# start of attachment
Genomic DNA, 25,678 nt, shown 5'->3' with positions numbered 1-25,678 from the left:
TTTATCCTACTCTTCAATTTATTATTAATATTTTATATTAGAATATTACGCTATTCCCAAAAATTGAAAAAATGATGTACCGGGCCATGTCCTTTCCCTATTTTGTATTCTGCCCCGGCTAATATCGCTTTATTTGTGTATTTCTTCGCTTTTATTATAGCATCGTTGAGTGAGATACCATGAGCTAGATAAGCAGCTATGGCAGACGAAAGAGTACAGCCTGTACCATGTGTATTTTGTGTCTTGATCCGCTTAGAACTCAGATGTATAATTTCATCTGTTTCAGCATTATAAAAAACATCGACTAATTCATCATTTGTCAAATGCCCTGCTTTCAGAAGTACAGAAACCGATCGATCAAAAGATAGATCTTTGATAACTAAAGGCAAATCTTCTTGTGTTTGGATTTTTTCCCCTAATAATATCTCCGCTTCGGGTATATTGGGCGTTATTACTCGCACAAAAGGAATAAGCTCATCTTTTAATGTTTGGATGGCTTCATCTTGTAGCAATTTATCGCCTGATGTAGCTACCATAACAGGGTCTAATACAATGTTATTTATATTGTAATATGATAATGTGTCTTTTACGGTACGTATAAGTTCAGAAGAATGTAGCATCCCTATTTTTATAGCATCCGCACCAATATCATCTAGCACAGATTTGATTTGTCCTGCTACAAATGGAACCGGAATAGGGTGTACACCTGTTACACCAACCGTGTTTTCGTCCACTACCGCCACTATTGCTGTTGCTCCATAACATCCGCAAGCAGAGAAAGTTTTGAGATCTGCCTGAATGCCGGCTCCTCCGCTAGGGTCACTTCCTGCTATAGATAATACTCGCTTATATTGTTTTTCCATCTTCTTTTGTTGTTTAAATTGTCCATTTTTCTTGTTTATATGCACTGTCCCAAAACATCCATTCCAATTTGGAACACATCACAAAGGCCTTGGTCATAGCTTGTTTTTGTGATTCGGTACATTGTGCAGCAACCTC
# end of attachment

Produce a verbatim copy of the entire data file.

Genomic DNA, 25,678 nt, shown 5'->3' with positions numbered 1-25,678 from the left:
TTTATCCTACTCTTCAATTTATTATTAATATTTTATATTAGAATATTACGCTATTCCCAAAAATTGAAAAAATGATGTACCGGGCCATGTCCTTTCCCTATTTTGTATTCTGCCCCGGCTAATATCGCTTTATTTGTGTATTTCTTCGCTTTTATTATAGCATCGTTGAGTGAGATACCATGAGCTAGATAAGCAGCTATGGCAGACGAAAGAGTACAGCCTGTACCATGTGTATTTTGTGTCTTGATCCGCTTAGAACTCAGATGTATAATTTCATCTGTTTCAGCATTATAAAAAACATCGACTAATTCATCATTTGTCAAATGCCCTGCTTTCAGAAGTACAGAAACCGATCGATCAAAAGATAGATCTTTGATAACTAAAGGCAAATCTTCTTGTGTTTGGATTTTTTCCCCTAATAATATCTCCGCTTCGGGTATATTGGGCGTTATTACTCGCACAAAAGGAATAAGCTCATCTTTTAATGTTTGGATGGCTTCATCTTGTAGCAATTTATCGCCTGATGTAGCTACCATAACAGGGTCTAATACAATGTTATTTATATTGTAATATGATAATGTGTCTTTTACGGTACGTATAAGTTCAGAAGAATGTAGCATCCCTATTTTTATAGCATCCGCACCAATATCATCTAGCACAGATTTGATTTGTCCTGCTACAAATGGAACCGGAATAGGGTGTACACCTGTTACACCAACCGTGTTTTCGTCCACTACCGCCACTATTGCTGTTGCTCCATAACATCCGCAAGCAGAGAAAGTTTTGAGATCTGCCTGAATGCCGGCTCCTCCGCTAGGGTCACTTCCTGCTATAGATAATACTCGCTTATATTGTTTTTCCATCTTCTTTTGTTGTTTAAATTGTCCATTTTTCTTGTTTATATGCACTGTCCCAAAACATCCATTCCAATTTGGAACACATCACAAAGGCCTTGGTCATAGCTTGTTTTTGTGATTCGGTACATTGTGCAGCAACCTC